HDMI 2.0 is coming, but many customer asked me what's HDMI 2.0
And now, we need to know more about HDMI 2.0 as following:
HDMI 2.0 includes the following advanced features:
Resolutions up to 4K@50/60 (2160p), which is 4 times the clarity of 1080p/60 video resolution.
Up to 32 audio channels for a multi-dimensional immersive audio experience.
Up to 1536kHz audio sample frequency for the highest audio fidelity.
Simultaneous delivery of dual video streams to multiple users on the same screen.
Simultaneous delivery of multi-stream audio to multiple users (Up to 4).
Support for the wide angle theatrical 21:9 video aspect ratio.
Dynamic synchronization of video and audio streams.
CEC extensions provide more expanded command and control of consumer electronics devices through a single control point.
As we slowly move away from the now-dated 1080p into the brand new crisp
era of the 4K, the issue of connectivity is surfacing beneath the
promising benefits the 4K will bring. Most predominant issue is
interconnectivity, the question of how our 4K devices will interact with
each other in an easy set up with no hassles.
Despite the level of innovations presented by the 4K displays itself,
the connectivity is only catching behind. The first generation 4K
displays could only offer HDMI 1.4 connectivity. HDMI 1.4 however,
despite its qualities, could not deliver original 4K content beyond
30fps. It could also not do 3D at 4K, which is a big let down
considering the great opportunities 4K has to offer.
This is where the HDMI 2.0 comes into play, to deliver what 4K truly has
to offer in terms of viewing experience. This statement, as astonishing
as it sounds, however, does not exactly hold true. For instance,
consider the proliferation of 4K displays today. Despite many screens
claiming to offer true 4K resolution, the reality is unfortunately far
from it, at least for now. HDMI 2.0 is currently living a similar drama,
with manufacturers announcing new connectors left and right despite the
lack of true 4K support.
Many HDMI 2.0 connectors available today doesn’t have the right
capabilities to handle 4K images at every aspect ratio. Home Theatre
he colour space compression comes out as the first
problem with current HDMI 2.0 compatibility. Currently there are three
compression options; 4:4:4 (less compression, highest quality), 4:2:2
and 4:2:0 (most compression, lower quality). In order for HDMI chips to
be officially compatible with 4K, they could just offer 4K image on 60
frames with only 4:2:0 compression, which would require a bandwidth of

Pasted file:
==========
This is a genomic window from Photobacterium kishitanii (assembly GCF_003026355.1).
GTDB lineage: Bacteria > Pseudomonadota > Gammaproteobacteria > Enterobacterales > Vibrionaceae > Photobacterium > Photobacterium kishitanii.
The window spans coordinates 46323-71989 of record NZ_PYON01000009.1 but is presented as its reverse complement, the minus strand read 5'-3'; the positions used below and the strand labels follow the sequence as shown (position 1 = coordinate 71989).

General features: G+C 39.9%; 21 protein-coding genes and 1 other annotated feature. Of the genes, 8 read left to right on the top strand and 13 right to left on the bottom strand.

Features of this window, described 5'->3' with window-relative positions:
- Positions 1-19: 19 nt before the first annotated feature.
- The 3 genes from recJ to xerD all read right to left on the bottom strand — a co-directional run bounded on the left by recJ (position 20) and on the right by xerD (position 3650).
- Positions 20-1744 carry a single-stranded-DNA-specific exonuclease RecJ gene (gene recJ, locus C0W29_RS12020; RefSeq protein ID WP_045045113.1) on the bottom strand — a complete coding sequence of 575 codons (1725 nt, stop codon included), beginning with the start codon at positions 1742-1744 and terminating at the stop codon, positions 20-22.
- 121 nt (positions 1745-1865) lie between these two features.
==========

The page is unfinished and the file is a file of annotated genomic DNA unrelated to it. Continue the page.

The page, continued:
8.9 Gb/s. This bandwidth, although seems plausible, is far below what 4K
can truly deliver, which is 60 frames at 4:4:4 compression, requiring
As many additional performance levels are only optional for the HDMI 2.0
specification, chipset manufacturers can claim 4K & HDMI 2.0
compatibility. As the production costs of HDMI 2.0 chips lowering; we’ll
probably see a similar adaptation by the market to full bandwidth HDMI
2.0 capabilities. We are already seeing new specifications on the Ultra
HD Blu-ray side
which promises lower compression of colour space. In the coming years,
we are hoping to see full market adaptation of HDMI 2.0 to offer 4:4:4
The performance drawbacks of current HDMI 2.0 connectivity does not stop
at colour compression. The second problem is HDCP, the copy protection
system between HDMI interfaces. The HDCP specifications require that
every component of a system, let it be TV or Blu-ray player, has to be
on the same specification level, which is currently on iteration version
2.2. First generation 4K displays failed to support the 2.2 standard due
to unavailability at the time. With the HDCP 2.2 specifications recently
being revealed, we should expect many of the upcoming entertainment
components to support this new specification. Until then, however, it’s
the best practice to make sure that every component of your
entertainment system is HDCP 2.2 compatible to prevent future frustration.
2015 will possibly be the biggest leap in the electronics to adapt 4K
with widespread component compatibility. The great product announcements
at CES 2015 was the strongest indicator of this growing trend. All in all, we are
excited to see how the high bandwidth of HDMI 2.0 will play out in
capturing the true potential 4K aims to deliver.